10. Thank you for that detailed and educational post. The pinched ribs and raised purfling were what made me the most skeptical, but the wonky construction, level ffs in the profile, and low arching were some things that made me wonder. Not saying fraud isn't a legitimate suspicion, however, even certificates and experts can be wrong (or even fraudulent), and lack of a certificate is not proof of fraud. Ideally, in an auction, the presence or absence of a certificate and/or the quality of that certificate should be discounted by the market. Furthermore, naive sellers regularly offer violins for sale that they attribute the whatever is written on the label. Naive? Yes. Fraudulent? No. People get into mystifying bidding wars regularly, even in major auction houses. These are sometimes discussed here in the Auction Scroll, so that itself is not unusual, and is not grounds for fraud (shill bidding!) accusations. And on eBay, fraud can be committed by both sellers and buyers. Buyers can sabotage auctions by bidding with no intention of paying, or can experience buyer's remorse and simply not pay. That happens with some frequency, too. I don't know if this buyer paid for this violin or not, or if they returned it or not. I do think publicly accusing somebody, even an anonymous eBay seller, of deliberate criminal fraud and purposely running a shill auction without offering any proof is wrong, but I suppose that I could be wrong about that, too. Maybe anything goes here. This may be an unpopular opinion, but I have purchased instruments and such from eBay sellers who post on MN, and are honest and helpful, but I suppose various people could baselessly accuse them of fraud for whatever reason or no reason at all. Disclosure: I have no relationship with this violin or this seller. I don't know who this seller is, I have never purchased from, bid on a listing, nor corresponded with him/her.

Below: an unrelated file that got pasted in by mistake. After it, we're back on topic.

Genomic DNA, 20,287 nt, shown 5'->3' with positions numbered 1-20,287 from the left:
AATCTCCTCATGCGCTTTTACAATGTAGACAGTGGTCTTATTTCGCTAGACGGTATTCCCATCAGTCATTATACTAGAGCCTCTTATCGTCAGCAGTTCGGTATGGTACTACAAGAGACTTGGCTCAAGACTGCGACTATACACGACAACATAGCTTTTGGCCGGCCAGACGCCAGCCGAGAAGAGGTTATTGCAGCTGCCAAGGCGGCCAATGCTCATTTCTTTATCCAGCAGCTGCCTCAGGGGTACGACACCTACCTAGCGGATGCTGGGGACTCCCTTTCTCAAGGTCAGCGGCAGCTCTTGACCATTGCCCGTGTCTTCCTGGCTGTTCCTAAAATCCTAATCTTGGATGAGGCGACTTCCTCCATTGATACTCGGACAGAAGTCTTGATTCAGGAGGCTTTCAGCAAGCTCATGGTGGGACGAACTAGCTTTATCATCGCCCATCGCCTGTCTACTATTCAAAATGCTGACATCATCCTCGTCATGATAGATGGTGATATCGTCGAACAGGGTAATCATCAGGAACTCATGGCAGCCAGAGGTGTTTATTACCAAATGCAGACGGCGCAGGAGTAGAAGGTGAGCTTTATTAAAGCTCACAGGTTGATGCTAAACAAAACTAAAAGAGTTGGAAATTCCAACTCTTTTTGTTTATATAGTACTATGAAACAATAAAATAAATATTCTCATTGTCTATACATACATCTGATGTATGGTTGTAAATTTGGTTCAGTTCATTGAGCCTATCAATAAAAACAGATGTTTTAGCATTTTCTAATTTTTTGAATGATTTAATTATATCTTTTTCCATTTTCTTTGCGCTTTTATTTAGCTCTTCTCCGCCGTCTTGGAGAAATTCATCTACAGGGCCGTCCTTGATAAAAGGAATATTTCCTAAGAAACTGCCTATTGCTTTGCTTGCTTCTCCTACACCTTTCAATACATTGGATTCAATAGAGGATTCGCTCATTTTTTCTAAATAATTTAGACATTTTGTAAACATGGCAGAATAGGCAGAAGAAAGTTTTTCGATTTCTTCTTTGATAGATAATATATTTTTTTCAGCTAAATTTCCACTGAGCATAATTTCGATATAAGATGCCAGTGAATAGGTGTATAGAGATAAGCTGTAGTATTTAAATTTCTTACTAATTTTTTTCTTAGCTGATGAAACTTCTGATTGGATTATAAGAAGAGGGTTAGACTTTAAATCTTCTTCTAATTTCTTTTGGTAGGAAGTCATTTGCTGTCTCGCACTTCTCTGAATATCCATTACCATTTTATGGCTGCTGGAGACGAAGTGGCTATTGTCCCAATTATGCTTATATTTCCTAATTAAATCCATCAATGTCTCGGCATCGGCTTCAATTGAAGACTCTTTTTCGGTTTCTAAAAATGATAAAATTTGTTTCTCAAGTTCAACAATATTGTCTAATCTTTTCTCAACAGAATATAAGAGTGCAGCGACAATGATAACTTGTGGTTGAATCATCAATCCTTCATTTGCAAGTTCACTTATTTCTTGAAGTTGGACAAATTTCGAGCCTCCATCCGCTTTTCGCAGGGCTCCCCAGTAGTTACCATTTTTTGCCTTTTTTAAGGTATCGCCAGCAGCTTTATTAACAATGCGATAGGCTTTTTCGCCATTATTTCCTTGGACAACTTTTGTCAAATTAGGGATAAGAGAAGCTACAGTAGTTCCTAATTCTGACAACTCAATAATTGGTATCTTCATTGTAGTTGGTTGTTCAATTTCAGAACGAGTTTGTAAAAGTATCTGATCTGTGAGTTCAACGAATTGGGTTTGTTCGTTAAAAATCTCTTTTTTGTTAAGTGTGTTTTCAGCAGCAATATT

11. I did not say it was Italian, and Mr. Saunders did not say where he thought it was from. I do agree with Mr. Saunders that if it was a misrepresented Klingenthal violin, then somebody paid too much for it, but he did not say that is what this was. Thanks for playing. I am sure we'll play again someday. Goodnight, Mr. Various.